If I see ref x = y, even though I don't know what ref means, I can still recognize the "shape" of a declaration/assignment. I see a keyword, a new identifier, the crucial bit: an equals sign, and then whatever goes in. Even without any knowledge of ref, I can reasonably deduce that something similar to let or var must be going on here.

If, on the other hand, I see just if ref x, there is no shape to guide me to recognizing it as a declaration/assignment. I, knowing nothing about ref, might just as well take it to mean "if x is a reference in some way I don't know about". Same applies to inout.

The same applies even to the proposed shorthand for just let and var, although it is perhaps less severe thanks to the fact that due to their pervasiveness in other Swift code, even novice users will quickly associate let and var with declarations.

And this is just the part about it being a declaration/assignment. The fact that optionality is somehow involved is completely obscured, relying only on first having learned about if let, and then recognizing the very distant similarity of if let foo = bar to if ref x, and this part is a problem with the shorthand even ignoring new introducers, and, tbh, even with the current if let syntax.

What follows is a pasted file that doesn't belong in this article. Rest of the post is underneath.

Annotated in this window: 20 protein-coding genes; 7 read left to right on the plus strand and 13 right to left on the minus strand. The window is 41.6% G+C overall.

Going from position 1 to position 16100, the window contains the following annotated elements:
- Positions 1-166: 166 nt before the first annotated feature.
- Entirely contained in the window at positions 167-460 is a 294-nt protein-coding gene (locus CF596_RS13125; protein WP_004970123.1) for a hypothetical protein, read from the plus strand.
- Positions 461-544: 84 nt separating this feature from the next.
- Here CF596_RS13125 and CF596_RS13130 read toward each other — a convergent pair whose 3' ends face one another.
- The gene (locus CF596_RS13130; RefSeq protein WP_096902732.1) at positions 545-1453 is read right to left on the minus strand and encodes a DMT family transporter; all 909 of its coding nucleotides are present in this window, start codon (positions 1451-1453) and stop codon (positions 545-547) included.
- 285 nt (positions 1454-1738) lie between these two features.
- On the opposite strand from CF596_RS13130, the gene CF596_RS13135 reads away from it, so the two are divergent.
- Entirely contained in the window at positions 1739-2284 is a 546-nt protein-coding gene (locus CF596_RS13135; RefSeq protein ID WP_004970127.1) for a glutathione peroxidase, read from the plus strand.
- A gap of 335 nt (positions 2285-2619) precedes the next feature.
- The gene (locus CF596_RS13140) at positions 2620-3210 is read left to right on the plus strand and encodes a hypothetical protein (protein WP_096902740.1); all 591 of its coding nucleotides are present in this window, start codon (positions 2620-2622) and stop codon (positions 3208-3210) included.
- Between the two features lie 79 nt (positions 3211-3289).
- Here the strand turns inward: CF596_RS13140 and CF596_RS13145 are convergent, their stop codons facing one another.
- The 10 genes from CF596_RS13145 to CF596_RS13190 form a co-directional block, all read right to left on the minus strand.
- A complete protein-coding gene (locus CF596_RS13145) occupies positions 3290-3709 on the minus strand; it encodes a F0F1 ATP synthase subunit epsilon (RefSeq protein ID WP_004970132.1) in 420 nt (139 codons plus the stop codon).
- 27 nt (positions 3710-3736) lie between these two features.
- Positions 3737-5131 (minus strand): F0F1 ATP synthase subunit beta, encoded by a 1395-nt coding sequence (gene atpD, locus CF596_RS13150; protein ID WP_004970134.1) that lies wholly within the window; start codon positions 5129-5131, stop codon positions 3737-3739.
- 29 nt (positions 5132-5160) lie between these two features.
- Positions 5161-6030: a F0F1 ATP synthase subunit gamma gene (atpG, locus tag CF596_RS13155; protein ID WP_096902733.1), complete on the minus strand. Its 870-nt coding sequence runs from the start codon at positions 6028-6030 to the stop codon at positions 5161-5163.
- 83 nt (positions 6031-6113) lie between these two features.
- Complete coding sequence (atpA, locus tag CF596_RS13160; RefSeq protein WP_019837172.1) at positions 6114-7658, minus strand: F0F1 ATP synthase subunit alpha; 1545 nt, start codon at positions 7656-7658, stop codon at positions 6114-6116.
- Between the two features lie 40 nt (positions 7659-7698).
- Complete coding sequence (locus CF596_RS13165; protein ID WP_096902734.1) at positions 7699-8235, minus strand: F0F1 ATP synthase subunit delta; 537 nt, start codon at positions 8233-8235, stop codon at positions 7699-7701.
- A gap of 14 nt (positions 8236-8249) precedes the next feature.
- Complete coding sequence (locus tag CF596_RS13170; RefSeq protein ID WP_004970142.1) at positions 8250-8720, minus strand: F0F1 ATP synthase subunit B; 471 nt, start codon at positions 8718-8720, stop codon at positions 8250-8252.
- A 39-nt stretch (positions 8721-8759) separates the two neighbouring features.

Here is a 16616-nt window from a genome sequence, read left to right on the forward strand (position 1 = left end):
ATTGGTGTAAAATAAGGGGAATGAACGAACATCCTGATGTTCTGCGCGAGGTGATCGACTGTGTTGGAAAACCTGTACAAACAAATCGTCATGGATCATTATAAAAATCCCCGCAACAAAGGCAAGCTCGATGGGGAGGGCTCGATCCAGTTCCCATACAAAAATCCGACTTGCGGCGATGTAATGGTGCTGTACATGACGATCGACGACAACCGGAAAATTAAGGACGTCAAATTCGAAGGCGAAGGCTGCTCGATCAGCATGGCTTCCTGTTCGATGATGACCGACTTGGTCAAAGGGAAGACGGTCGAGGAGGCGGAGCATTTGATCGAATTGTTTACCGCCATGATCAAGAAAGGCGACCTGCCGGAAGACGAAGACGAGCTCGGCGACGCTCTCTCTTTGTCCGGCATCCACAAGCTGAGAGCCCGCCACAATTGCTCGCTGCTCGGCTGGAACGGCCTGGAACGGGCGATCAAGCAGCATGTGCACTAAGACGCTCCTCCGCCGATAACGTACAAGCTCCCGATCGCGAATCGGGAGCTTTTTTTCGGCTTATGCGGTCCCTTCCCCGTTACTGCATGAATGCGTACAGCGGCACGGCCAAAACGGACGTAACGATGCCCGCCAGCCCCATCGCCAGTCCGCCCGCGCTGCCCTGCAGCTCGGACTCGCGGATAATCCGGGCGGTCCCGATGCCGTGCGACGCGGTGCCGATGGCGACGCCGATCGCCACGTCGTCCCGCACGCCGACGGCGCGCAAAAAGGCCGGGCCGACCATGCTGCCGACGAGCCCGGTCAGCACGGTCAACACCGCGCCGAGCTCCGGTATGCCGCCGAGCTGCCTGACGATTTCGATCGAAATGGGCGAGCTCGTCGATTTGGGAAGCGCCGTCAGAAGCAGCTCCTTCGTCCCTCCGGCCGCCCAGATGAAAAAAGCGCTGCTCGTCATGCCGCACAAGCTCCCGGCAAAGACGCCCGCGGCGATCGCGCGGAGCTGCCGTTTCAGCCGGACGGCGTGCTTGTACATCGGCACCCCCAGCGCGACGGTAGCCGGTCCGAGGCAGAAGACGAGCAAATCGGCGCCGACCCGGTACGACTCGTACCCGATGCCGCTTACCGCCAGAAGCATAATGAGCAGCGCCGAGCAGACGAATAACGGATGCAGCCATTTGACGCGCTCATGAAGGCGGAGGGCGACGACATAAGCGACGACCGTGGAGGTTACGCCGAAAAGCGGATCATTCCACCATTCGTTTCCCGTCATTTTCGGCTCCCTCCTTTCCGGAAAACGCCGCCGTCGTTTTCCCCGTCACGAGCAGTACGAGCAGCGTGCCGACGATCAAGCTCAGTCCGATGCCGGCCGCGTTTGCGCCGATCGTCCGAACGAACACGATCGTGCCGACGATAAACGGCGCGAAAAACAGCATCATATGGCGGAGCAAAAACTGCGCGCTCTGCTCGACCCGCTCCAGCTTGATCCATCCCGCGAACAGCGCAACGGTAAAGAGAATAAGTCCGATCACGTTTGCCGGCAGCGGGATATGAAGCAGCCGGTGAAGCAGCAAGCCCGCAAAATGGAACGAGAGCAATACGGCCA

4 Likes

Right, but you had to learn the shape of assignments in Swift, and of optional unwrapping. This mainly seems like an argument from experience, not something generalizable to the language. There is no natural syntax for these operations, all of the forms have to be learned. If a user is taught "Use if let x = x to unwrap an optional", the natural follow up is "If you find that tedious, you can use if let x to unwrap into a value of the same name." This would apply to new keywords as well (though I kind of prefer if they were just versions of let and var: let(ref), var(inout)).

1 Like

I would also suggest not getting hung up on the specific keyword ref, which is just a placeholder suggestion for the concept of a shared borrow binding. The exact keyword would end up getting extensive discussion, into which could feed the desire to make it sit well with this sugar.

7 Likes

May I ask for an elaboration, directions such as this: A roadmap for improving Swift performance predictability: ARC improvements and ownership control might (potentially) change or affect how if let or guard let etc. behave – So it is worth waiting to see that settled first... then this topic next. Am I in the right direction?